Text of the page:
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A linear prefilter for image sampling with ringing artifact control

A linear prefilter for image sampling with ringing artifact control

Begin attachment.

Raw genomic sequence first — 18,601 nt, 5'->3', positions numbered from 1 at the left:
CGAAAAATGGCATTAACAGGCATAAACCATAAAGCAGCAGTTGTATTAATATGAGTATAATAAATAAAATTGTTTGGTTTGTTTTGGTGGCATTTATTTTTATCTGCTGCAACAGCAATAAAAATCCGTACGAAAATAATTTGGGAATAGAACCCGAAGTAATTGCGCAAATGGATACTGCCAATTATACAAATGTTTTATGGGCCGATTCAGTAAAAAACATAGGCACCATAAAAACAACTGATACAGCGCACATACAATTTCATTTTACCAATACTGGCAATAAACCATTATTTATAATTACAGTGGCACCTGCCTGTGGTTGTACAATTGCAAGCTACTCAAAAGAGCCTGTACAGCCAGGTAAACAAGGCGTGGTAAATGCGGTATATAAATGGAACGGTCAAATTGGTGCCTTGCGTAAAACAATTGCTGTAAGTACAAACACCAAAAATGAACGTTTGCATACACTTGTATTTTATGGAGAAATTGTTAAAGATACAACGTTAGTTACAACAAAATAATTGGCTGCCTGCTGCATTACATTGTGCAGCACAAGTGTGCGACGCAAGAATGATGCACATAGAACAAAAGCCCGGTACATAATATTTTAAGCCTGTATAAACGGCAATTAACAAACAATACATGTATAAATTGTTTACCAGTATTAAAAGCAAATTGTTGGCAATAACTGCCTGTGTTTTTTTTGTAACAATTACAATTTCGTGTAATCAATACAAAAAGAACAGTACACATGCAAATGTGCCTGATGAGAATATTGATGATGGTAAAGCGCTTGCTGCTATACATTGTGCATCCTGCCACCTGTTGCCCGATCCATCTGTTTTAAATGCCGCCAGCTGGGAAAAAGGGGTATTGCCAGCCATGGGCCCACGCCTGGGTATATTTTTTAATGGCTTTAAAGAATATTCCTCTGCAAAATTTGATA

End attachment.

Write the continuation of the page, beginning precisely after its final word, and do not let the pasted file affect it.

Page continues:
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  ALINEARPREFILTERFORIMAGESAMPLINGWITHRINGINGARTIFACTCONTROL G.Blanchet   1 , 2  , L.Moisan  1 , 2  , B.Roug´ e  2 , 31 MAP5, Universit´e Paris 5, France 2 CMLA, ´Ecole Normale Sup´erieure de Cachan, France 3 Centre National d’´Etudes Spatiales, Toulouse, France {  blanchet, moisan, rouge  } ABSTRACT When sampling a continuous image or subsampling a dis-crete image, aliasing artifacts can be controlled by filteringthe data prior to sampling. Bandlimiting filters completelyavoid aliasing artifacts, but have to find a compromise be-tween blur and ringing artifacts. In this paper, we propose anew joint definition of blur/ringing artifacts, that associatesto a given bandlimited prefilter its so-called  Spread-Ringingcurve . We then build a set of filters yielding the optimalblur/ringing compromise according to the previous defini-tion. We show on experiments that such filters yield sharperimages for a given level of ringing artifact. 1. INTRODUCTION Producing a high quality low-resolution image from a high-resolution one, or building a high quality image from a con-tinuousmodelbothrequireagoodunderstandingofthesam-pling process. The solution to avoid aliasing artifacts, thatmay introduce dramatic texture changes, losses of connect-edness or staircase effects, has been given in 1949 by Shan-non [1]: aliasing can be avoided by bandlimiting the inputimage (that is, setting to 0 its high frequency components),or, equivalently, by filtering the image with a  sinc  filter. Un-fortunately this filter oscillates with slow decay, and intro-duces unwanted oscillations in the vicinity of sharp edges.Since then, other filters were developed such as splines [2],prolate [3] or Ces`aro filter [4] but the necessary trade-off between blur and ringing they introduce was never reallyevaluated.In the literature, the ringing artifact (sometimes referredto –unproperly– as the Gibbs phenomenon [5]) is often de-scribed as noise and is measured with the SNR [6]. Morespecificmeasuresofringing, liketheperceptualringingmet-ric [7] and the visible ringing metric [8], manage to controlthe amount of ringing artifacts put in a signal, but do not tryto define the ringing phenomenon by itself.In this paper, we propose a joint definition of ringingand blur artifacts, yielding what we call a  Spread-Ringingcurve  (Section 2). This curve allows us to compare therelative sharpness of classical bandlimited prefilter for anygiven level of ringing (see Fig. 5). In Section 3 we numer-ically design an optimal filter ( Spread-Ringing  filter (SR))that minimizes both ringing and blur artifacts, and compareit with other filters (Fig. 5). By preserving better edges,this filter reduces the deterioration of image quality usuallyobserved with classical filters, as shown by the image ex-periment reported on Fig. 3 and 4. 2. THESPREAD-RINGINGCURVE In all the following, we shall only consider 1D signals andfilters. Associated 2D filters for images will be built in aseparable way. Let us first define the set of bandlimited sig-nals by B W   =  { g  ∈  L 2 ( R ) ,  supp (ˆ g )  ⊂  [ − W,W  ] } , ˆ g  standing for the Fourier Transform of   g . The ringing arti-fact may occur when a signal  f   is projected onto  B W   (fre-quency cutoff), or more generally when it is  approximated  by a signal  g  ∈  B W  . We propose the following definition. Definition1  When we approximate a signal  f   ∈  L 2 ( R ) by a bandlimited signal  g  ∈  B W   ,  g  may have additionaloscillations the sampled signal  f  ( kπ/W  )  does not have:this is the  continuous ringing phenomenon . Note that the  discrete ringing phenomenon  could be definedas well by considering only oscillations of the sampled sig-nal  g ( kπ/W  ) . Now following Definition 1, we would liketo define a way to  measure  ringing artifacts, in order to beable to constrain them to a non-perceptible level (that is,below the image noise level).Let us consider a filter  ϕ  ∈  B W  , and apply it to theHeaviside function ( H  ), yielding a new signal  g  =  H   ∗  ϕ .Two phenomena may appear for g  : first, the transition from0 to 1 has a certain spread; second, oscillations may appeararound this transition. Defining a measure only for theseoscillations (ringing) is difficult because in general there is  S10 . 2R2R Fig. 1 .  D S,R natural way to define the transition domain (spread) of  g . This is why we choose to simultaneously measure thespread of the transition ( S  ) and the amplitude of the oscilla-tions outside the transition domain ( R ) by constraining thegraph of   g ,  Γ g  =  { ( x,g ( x ));  x  ∈  R }  to be contained in acertain domain (Fig. 1). Definition 2  We denote  D S,R  the subset of   R 2 defined by D S,R  =  x ≤− S 2  and   | y |≤ R ( x,y )  or  | x |≤  S 2  and   − R ≤ y  ≤ 1 +  R or   x ≥  S 2  and   | 1 − y |≤ R  . We observe that a small R prevents too large oscillationsof  g , while a small S   ensures a sharp edge approximation of the discontinuity of   H  . Hence, the couple  ( S,R )  reflectsthe blur/ringing trade-off to be satisfied by  g . This leads to Definition 3  The Spread-Ringing domain associated to a filter   ϕ  ∈  B W   is D ( ϕ ) =  { ( S,R )  ∈  (0 , + ∞ ); Γ ϕ ∗ H   ⊂  D S,R } .  (1) The Spread-Ringing curve associated to  ϕ  is the boundaryof   D ( ϕ ) . If   ( S,R )  ∈  D ( ϕ ) , so does  ( S   +  p,R  +  q  ) . So theboundary of   D ( ϕ )  is obtained by taking the minimal pos-sible value of   R  for any fixed  S  , or the minimal value of   S  for a fixed  R . The Spread-Ringing curve can be describedby the graph of a function r ϕ ( S  ) = min { R  ∈  (0 , + ∞ );( S,R )  ∈  D ( ϕ ) } . Thisdefinitionofringinghasthedrawbackthatnouniquevalue of  S   and R are associated to a given filter since, as wementioned before, it is difficult to distinguish the edge fromthe ringing near the transition. However, this constructionhas the advantage to remain very general, since it does notrely on any arbitrary threshold. Moreover, Definition 3 canbe generalized to a  family  of filters  ϕ α  ( α  being in generala real parameter) and still yields a single  Spread-Ringingcurve , as specified in Definition 4  The Spread-Ringing domain associated to a family of filters  ( ϕ α ) α ∈ A  is D (( ϕ α ) α ∈ A ) =  α ∈ A D ( ϕ α ) .  (2)  Its Spread-Ringing curve is the associated boundary. 3. SR FILTERS We now build a family of bandlimited filters  ( ϕ S  ) , called SR filters , having the best possible  Spread-ringing curve .These filters have minimal ringing  R  for a fixed spread  S  ,or equivalently, minimal spread S   for a fixed ringing R . Forconvexity reasons, this family exists and is unique. For each S  , ϕ S   can be computed by the following iterative algorithm:set  ϕ  =  δ  0  (Dirac)assign a large value to  R repeatset  ϕ S   =  ϕ set  N   = 1 repeatforce  Γ ϕ ∗ H   ⊂  D S,R  by thresholdingforce  ϕ  ∈  B W  , that is  ˆ ϕ ( ξ  ) = 0  for  ξ   ∈  [ − W,W  ] set  N   =  N   + 1 until  convergence test   or  N > N  max reduce  R until  N > N  max The  convergence test   is satisfied when the two forcingsteps have small enough effects on  ϕ , that is, when the firstforcing step changes  ϕ  by less than  ε 1  (according to  L ∞ norm) and the second forcing step changes  ϕ  by less than ε 2  (according to the  L 2 norm). In practice, we checked thatconvergence was undoubtedly attained with  N  max  = 10000 and  ε 1  =  ε 2  = 0 . 001 .Note that the value of  W   is arbitrary since different val-ues of   W   simply mean different scales. Numerically, weused 1024 samples to represent  ϕ  and chose a frequencycutoff corresponding to a reduction by a factor 16.WhenlookingatSRfilters(obtainedwiththisalgorithm),we noticed that their Fourier transform was real symmetric(as expected), but not unimodal (that is, not both increasingon R − and decreasing on R + ), due to large weights on thefrequencies near  W   (and  − W  ). This phenomenon, due tothe fact that the ringing is controlled through a  L ∞ norm,can be undesired in some applications (since for example,natural images generally have unimodal spectra). It canbe avoided by building  unimodal SR filters  (see Fig. 2),obtained by adding a third forcing step in the algorithm(between the  D S,R  forcing step and the  B W   one) whichchanges  ˆ ϕ  into its  L 2 unimodal regression.  Remark:  We chose to control the ringing with the  L ∞ norm (instead of   L 1 or  L 2 norms) because our perceptionof images is more sensitive to large local overshoots thanto small oscillations (hidden by image noise or textures)spread on a large domain. In that sense, the characteriza-tion of ringing we proposed is specific to images and maynot be adequate in a general signal processing framework. W       T      F       (       f       i       l      t     e     r       ) frequencyS=2.5S=2S=1.5S=1 Fig.2 .  Some unimodal SR filters in Fourier domain 4. COMPARISONWITHCLASSICALFILTERS We compare the results of the SR filters with the followingclassical filters: •  sinc  filter:  ∀ ξ   ∈ R ,   sinc( ξ  ) = 1 [ − W,W  ] ( ξ  ) . •  Frequency truncated triangle ( α  ∈  [0 , 1] ):   T  α ( ξ  ) =  1 +  α − 1 W   | ξ  |  · 1 [ − W,W  ] ( ξ  ) •  Cosine filter ( α  ∈ R ):   C  α ( ξ  ) = 1 + cos( αξ  )2  · 1 [ − W,W  ] ( ξ  ) •  Prolate [3] and bandlimited Gaussian filters.As expected, SR filters (Fig. 5) show better results thanothertestedfilters. Theyintroducelessringingforanygivenedge spread. The unimodal constraint reduces the perfor-mance of the filter, as the  Spread-Ringing curve  of the uni-modal filter (a) is on the right hand side of the  Spread- Ringing curve  of the non unimodal filter (b). This diver-gence gets magnified for small spread values.Among other filters, we observe two groups. The firstgroup (c,d,e) contains filters that give relatively good resultsin comparison with the SR filter. For a spread value smallerthan 2 pixels (which is a common level of sharpness), theygive very similar results, especially the prolate (c) and thecosine filter (d). The filters of the second group (f,g) per-form poorly as they produce a high level of ringing. 5. EXPERIMENTS We now apply SR filters to a natural image. We generalizethe 1D filter to 2D by using a separable convolution alongboth coordinates. Fig. 3 shows results obtained on a sub-part  (512  ×  512)  of a natural image. In this experiment, Line 130 Fig.3 .  The reference high-resolution (not bandlimited) town im-age  I   (bottom row) is prefiltered with the prolate filter (yieldingthe top left image:  I  P  ) and with the SR filter (top right image: I  SR ). One can see that the white roof is better preserved with theSR filter (transitions look sharper). we chose the SR filter corresponding to  R  = 0 . 012 , allow-ing  1 . 2%  of overshoot with respect to the transition value,whichapproximatelycorrespondstothelevel of noiseof theimage. The convolution of the srcinal high resolution im-age (bottom of Fig. 3) was made with this SR filter and witha prolate filter (with same value of   R ) as a comparison. Aspredicted by the SR curves, the prolate filter yields a moreblurry image, as shown on Fig. 3 and 4. 0500100015002000250030003500400050 100 150 200 250 300    G  r  e  y   l  e  v  e   l pixelsOriginalProlateSR filter Fig. 4 .  Line 130 from the images of Fig. 3 near the whiteroof. The amplitude of the transitions are better preserved withthe SR filter than with the prolate. The difference between  I   andboth  I  P   and  I  SR  confirms the improvement:  || I   −  I  P  || 1  = 90 , || I   −  I  SR || 1  = 83 ,  || I   −  I  P  || 2  = 150 ,  || I   −  I  SR || 2  = 137 .    R   i  n  g   i  n  g   R   (   M  a  x   i  m  u  m    O  v  e  r  s   h  o  o   t   ) Spread S (pixels)(c)(b)(a)(g)(f)(d)(e)SR unimodal filter (a)SR filter (not unimodal) (b)Prolate (c)cos (Fourier domain) (d)Gaussian (e)truncated triangle (Fourier domain) (f)sinc (g) Fig. 5 .  Spread-Ringing curves  of some bandlimited low-pass filters. These curves display the trade-off between ringing andblur artifacts for each filter. This representation incidentally shows that bandlimited Gaussian filters perform slightly betterthan prolate filters for small spreads ( S <  2 . 5  pixels), which are the most useful values in practice. As expected, SR filtersachieve the best compromise (more than  20%  better than the others for  S   = 1 . 5  pixels). 6. CONCLUSION We introduced a joint measure of blur and ringing artifactsforbandlimitingfilters, andbuiltSRfiltersminimizingtheseartifacts. Compared to classical filters, SR filters yield per-ceptible improvements when bandlimiting an image beforesampling, which could be interesting for applications re-quiring high quality image reduction. This approach alsopushes back the frontier of attainable aliasing/blur/ringingcompromises in image formation processes. In this paper,2D filters are built in a separable way, but generalization tonon-separable filters (radially symmetric or not) could beinvestigated as well. 7. REFERENCES [1] C. E. Shannon, “Communications in the presence of noise”,  Proc.of the IRE  , vol. 37, pp. 10-21, 1949.[2] P. Th´evenaz, T. Blu, M. Unser , “Image Interpola-tion and Resampling”,  Handbook of Medical Imaging,Processing and Analysis , I.N. Bankman Ed., AcademicPress, pp. 393-420, 2000.[3] D. Slepian, “Prolate Spheroidal Wave functions,Fourier Analysis, and Uncertainty- V: The DiscreteCase”,  Bell System Technical Journal , 1978.[4] A. J. Jerri,  The Gibbs Phenomenon in Fourier Analy-sis, Splines and Wavelet Approximations , Kluwer Aca-demic, 1998.[5] E. Hewitt, R. Hewitt, “The Gibbs-Wilbraham phe-nomenon: An episode in Fourier Analysis”,  Hist. Exact Sci. , pp. 129-160, 1979 .[6] A. Mu˜noz, T. Blu, M. Unser “ l  p -Multiresolution Anal-ysis: How to Reduce Ringing and Sparsify the Error”,  IEEE Trans. Image Process. , vol. 11:6, 2002.[7] P. Marziliano, F. Dufaux, S. Winkler, T. Ebrahimi,“Perceptual Blur and Ringing Metrics: Application toJPEG2000”,  SPIC  , vol. 19, pp. 163-172, 2004.[8] S.H. Oguz,  Morphological post-filtering of ringing and lost data concealment in generalized lapped orthogonaltransform based image and video coding , Ph.D disser-tation, Univ of Wisconsin, Madison, 1999.